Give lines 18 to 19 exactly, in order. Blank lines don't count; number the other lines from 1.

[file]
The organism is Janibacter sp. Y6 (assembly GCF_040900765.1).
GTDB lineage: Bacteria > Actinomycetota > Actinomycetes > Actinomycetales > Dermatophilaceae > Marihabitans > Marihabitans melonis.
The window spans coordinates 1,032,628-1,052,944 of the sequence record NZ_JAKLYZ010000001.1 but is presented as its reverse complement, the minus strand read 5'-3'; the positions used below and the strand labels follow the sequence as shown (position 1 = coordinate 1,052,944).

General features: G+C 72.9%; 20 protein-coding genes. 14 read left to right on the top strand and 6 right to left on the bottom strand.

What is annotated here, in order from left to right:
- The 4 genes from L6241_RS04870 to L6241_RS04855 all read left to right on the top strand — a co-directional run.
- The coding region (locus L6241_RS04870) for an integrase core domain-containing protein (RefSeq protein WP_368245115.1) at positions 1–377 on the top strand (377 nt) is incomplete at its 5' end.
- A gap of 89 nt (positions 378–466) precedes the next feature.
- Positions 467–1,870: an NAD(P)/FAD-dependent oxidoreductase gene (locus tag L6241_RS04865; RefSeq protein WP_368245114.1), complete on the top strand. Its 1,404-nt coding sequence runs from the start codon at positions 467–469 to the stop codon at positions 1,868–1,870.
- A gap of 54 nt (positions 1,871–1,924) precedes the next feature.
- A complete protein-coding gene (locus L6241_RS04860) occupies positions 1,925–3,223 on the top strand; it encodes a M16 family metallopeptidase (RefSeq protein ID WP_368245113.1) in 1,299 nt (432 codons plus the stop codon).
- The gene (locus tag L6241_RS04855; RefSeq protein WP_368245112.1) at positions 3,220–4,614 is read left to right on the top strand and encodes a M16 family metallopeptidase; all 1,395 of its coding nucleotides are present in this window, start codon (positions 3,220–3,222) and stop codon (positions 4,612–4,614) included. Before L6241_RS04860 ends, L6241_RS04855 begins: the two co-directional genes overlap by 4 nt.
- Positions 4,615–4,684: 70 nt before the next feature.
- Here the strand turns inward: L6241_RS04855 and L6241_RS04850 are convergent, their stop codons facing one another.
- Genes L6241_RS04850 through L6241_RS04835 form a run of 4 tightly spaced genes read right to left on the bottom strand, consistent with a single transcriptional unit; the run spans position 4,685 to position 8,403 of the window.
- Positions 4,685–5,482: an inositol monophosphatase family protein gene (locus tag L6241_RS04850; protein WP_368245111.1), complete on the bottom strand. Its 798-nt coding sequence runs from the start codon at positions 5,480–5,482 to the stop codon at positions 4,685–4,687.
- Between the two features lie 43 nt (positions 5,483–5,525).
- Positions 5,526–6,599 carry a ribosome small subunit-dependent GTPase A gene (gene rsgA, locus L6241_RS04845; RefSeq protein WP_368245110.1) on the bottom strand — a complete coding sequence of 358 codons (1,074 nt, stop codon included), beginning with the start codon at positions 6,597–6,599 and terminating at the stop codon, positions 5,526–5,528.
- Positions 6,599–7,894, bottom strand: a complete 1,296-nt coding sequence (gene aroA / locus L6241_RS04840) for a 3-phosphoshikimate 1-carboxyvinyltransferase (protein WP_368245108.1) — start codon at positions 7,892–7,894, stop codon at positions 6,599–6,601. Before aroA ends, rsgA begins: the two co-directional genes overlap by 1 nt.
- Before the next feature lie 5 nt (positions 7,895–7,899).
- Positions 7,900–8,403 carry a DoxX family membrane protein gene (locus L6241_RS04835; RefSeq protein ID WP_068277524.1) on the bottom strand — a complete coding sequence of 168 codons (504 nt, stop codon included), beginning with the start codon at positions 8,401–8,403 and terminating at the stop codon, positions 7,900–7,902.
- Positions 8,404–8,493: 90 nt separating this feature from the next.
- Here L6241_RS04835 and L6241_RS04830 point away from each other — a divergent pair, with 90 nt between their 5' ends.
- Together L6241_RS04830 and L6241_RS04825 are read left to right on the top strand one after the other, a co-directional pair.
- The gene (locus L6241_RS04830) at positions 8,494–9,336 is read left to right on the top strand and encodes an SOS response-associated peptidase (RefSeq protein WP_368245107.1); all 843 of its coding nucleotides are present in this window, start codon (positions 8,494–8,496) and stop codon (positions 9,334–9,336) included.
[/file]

- Positions 5,526–6,599 carry a ribosome small subunit-dependent GTPase A gene (gene rsgA, locus L6241_RS04845; RefSeq protein WP_368245110.1) on the bottom strand — a complete coding sequence of 358 codons (1,074 nt, stop codon included), beginning with the start codon at positions 6,597–6,599 and terminating at the stop codon, positions 5,526–5,528.
- Positions 6,599–7,894, bottom strand: a complete 1,296-nt coding sequence (gene aroA / locus L6241_RS04840) for a 3-phosphoshikimate 1-carboxyvinyltransferase (protein WP_368245108.1) — start codon at positions 7,892–7,894, stop codon at positions 6,599–6,601. Before aroA ends, rsgA begins: the two co-directional genes overlap by 1 nt.